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December 22, 2023
In the plains of South Dakota, one young farmer has found an audience by “farming online.”
Cole Sonne, a fourth-generation farmer, says that recording daily tasks they do on the farm for YouTube gives insight to what happens on the farm. What started as filming on his iPhone five years ago has turned into a successful channel and even some extra income.
“It was a great time for me to get into it five years ago, with all the traction videos get,” Sonne says about starting his YouTube channel, Sonne Farms. “It used to be kindergarten classes were full of kids wanting to be astronauts when they grow up. Now, they want to be YouTubers.”
Sonne Farms is a diversified operation with corn, beans, grass hay, alfalfa and Black Angus cattle outside Mount Vernon, S.D. Sonne attended South Dakota State University, studying agronomy and animal husbandry coursework.
“It was always my plan to come back and farm,” he says. “Every day in college, I was just yearning to come back to farm. I wanted to be at home making a difference.”
In a way, wanting to fly a drone launched his channel. “Really, it started in college, and I just wanted to fly a drone,” Sonne says. “I got a drone and took some videos of us planting.”
After making the video, Sonne says he thought, “What are we going to do with it?” He had been watching the Millennial Farmer channel on YouTube, and so he put it up on the site and began getting views.
A push from his father, Brian, while preg-checking heifers led to another video. “He kind of helped push me into it, telling me to make a video on my phone of that day,” Sonne says. “I filmed the first few dozen videos on my iPhone 6 before getting another camera and doing what I do now.”
Even with the success of his channel, Sonne says his motivation was always about sharing their farm story. “People who are against agriculture on social media are really loud, and we have to represent ourselves,” he states. “Now that content gets pushed onto Facebook more, I made a point to read and respond to questions and comments to try to educate on our practices.”
With some of his most popular videos hitting up to 3 million views, Sonne is using his platform to see what their days are like farming in South Dakota. “No matter where you live, there are people interested in agriculture. They just might not have access to it,” he explains. “But everyone can get access to the internet and YouTube, and they can dive into the videos and learn about it all.”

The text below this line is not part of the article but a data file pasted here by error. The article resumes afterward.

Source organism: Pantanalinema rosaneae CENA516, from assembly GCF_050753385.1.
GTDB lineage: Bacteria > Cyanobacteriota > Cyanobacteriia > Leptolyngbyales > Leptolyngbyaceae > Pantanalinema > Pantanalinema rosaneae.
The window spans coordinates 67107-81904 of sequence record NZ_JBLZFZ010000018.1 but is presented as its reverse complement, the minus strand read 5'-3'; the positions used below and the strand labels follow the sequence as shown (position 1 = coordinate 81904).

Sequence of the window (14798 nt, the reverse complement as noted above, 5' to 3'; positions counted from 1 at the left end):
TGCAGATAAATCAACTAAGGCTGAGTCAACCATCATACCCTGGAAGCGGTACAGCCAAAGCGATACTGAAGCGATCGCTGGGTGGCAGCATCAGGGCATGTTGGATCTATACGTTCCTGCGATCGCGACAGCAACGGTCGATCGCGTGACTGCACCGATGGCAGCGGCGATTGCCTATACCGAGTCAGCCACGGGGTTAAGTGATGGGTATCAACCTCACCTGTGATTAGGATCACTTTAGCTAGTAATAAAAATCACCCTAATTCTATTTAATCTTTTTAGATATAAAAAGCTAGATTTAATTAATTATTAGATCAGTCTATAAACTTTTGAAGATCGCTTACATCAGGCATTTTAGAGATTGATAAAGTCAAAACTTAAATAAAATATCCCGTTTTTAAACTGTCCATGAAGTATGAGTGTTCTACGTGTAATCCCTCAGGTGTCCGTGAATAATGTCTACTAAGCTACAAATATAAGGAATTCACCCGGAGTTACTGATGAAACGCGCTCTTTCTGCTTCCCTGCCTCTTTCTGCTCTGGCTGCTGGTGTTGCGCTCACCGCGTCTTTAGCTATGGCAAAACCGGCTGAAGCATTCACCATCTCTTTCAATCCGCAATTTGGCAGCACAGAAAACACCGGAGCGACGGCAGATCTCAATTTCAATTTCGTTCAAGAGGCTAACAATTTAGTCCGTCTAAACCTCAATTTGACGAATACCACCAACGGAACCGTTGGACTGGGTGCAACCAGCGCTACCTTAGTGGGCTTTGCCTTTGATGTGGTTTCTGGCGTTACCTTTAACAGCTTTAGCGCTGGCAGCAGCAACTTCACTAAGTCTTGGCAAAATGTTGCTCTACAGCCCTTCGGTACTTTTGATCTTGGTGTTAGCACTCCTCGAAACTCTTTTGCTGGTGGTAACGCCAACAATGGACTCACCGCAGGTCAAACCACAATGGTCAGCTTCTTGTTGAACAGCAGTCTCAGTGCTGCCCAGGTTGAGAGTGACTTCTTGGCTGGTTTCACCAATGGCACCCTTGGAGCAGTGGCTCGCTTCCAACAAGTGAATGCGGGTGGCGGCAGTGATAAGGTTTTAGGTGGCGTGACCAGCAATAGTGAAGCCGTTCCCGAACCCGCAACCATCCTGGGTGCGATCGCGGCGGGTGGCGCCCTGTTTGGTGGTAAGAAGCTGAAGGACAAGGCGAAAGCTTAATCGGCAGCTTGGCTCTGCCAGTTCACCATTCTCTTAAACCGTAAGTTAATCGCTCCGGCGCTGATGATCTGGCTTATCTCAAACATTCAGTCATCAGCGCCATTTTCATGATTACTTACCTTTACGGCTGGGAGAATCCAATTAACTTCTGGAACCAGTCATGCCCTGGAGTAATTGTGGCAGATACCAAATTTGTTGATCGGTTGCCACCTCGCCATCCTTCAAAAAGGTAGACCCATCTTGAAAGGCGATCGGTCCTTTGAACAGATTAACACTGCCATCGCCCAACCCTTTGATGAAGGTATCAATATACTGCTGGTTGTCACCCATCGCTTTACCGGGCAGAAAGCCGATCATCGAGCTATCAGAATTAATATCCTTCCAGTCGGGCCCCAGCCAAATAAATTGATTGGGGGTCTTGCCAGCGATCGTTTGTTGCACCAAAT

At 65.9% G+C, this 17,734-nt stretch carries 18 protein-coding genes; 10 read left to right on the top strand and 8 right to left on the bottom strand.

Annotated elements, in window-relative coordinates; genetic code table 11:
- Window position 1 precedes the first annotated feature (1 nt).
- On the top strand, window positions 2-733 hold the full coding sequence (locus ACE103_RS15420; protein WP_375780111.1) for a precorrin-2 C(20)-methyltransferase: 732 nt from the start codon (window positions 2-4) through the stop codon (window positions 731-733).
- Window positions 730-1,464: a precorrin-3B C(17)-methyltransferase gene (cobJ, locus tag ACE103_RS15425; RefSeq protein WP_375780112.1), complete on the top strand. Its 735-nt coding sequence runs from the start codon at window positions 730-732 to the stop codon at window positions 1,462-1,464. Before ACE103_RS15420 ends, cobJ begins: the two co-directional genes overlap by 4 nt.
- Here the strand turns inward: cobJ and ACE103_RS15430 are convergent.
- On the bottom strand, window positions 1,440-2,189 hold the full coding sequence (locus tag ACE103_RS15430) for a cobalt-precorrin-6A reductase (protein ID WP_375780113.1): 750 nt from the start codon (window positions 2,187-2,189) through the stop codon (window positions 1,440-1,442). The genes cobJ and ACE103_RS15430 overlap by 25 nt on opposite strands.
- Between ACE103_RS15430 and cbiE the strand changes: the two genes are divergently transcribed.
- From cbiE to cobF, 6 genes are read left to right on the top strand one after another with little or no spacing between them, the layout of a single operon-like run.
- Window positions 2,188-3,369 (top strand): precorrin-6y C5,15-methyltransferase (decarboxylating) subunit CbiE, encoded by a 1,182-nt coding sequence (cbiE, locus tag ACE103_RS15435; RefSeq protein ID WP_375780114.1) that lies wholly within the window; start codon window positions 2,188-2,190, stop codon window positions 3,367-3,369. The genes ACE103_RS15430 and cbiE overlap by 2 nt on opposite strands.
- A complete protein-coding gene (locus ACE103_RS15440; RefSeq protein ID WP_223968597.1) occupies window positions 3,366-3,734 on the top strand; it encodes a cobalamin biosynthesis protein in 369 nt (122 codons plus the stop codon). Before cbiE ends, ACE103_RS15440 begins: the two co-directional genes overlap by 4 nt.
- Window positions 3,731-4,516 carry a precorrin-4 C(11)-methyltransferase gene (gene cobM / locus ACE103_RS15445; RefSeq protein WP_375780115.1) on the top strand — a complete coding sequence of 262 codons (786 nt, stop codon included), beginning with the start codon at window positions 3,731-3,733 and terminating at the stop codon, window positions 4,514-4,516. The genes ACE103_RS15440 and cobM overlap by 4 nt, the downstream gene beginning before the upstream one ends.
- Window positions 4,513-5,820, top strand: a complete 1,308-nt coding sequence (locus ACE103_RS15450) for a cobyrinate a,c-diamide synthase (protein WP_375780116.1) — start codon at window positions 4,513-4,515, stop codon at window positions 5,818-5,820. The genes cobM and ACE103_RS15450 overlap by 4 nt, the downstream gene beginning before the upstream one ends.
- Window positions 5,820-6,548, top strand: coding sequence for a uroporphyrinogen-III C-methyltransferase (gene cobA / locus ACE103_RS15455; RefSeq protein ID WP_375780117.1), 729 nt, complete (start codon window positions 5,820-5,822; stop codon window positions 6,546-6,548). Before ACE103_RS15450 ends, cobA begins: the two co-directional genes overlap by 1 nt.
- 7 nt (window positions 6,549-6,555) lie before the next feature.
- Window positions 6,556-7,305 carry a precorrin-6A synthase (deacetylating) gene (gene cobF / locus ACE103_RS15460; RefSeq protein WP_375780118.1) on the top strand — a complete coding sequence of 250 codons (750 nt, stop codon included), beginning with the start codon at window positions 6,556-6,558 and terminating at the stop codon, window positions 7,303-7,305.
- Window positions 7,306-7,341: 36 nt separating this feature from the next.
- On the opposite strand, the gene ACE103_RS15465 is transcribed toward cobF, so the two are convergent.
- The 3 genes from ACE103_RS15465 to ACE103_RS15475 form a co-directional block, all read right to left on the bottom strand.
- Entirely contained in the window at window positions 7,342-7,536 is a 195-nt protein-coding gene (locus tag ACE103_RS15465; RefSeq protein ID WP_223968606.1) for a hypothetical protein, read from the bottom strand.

VIRTUAL SUCCESS: Sonne says the success of his channel was mostly accidental, and he aims to keep his content real and interesting to build his audience. With a mix of education and unique views — such as making hay in this drone shot — his videos bring in all types of viewers interested in agriculture. (Sonne Farms)
His channel has just under 260,000 subscribers and over 100 million views spread out over his videos. That has brought a lot of opportunity for educational discussions. “We can have an impact, and even though we might not be able to fully change people’s minds that hate agriculture, we might be able to ease it a little bit in explaining why we do what we do,” he says.
Sonne, his father and his uncle Jeff divide most of the farm work among them. “My dad enjoys more of the crop side, and I always enjoy being with the cattle,” Sonne says. “It just adds a whole lot into the operation and into the YouTube channel, whether you’re fencing or making hay.”
His top YouTube video is depicting a Sunday afternoon putting a culvert into a water-logged ditch on their farm. The 12-minute video that has amassed 3 million views shows the process of digging the trench and, ultimately, the water flowing.
For fellow farmers who are looking to share their life on YouTube, Sonne shares a couple tips:
Have a regular posting schedule so followers can know when to expect new videos.
Keep content real and entertaining, and talk about what you’re doing.
Try brand deals as a way to use your channel for extra income.
To see the top-viewed videos and more, check out Sonne Farms on YouTube.
Read more about:Education
Editor, Dakota Farmer, Farm Progress
Sarah McNaughton of Bismarck, N.D., has been editor of Dakota Farmer since 2021. Before working at Farm Progress, she was an NDSU 4-H Extension agent in Cass County, N.D. Prior to that, she was a farm and ranch reporter at KFGO Radio in Fargo.
McNaughton is a graduate of North Dakota State University, with a bachelor’s degree in ag communications and a master’s in Extension education and youth development.
She is involved in agriculture in both her professional and personal life, as a member of North Dakota Agri-Women, Agriculture Communicators Network Sigma Alpha Professional Agriculture Sorority Alumni and Professional Women in Agri-business. As a life-long 4-H’er, she is a regular volunteer for North Dakota 4-H programs and events.
In her free time, she is an avid backpacker and hiker, and can be found most summer weekends at rodeos around the Midwest.
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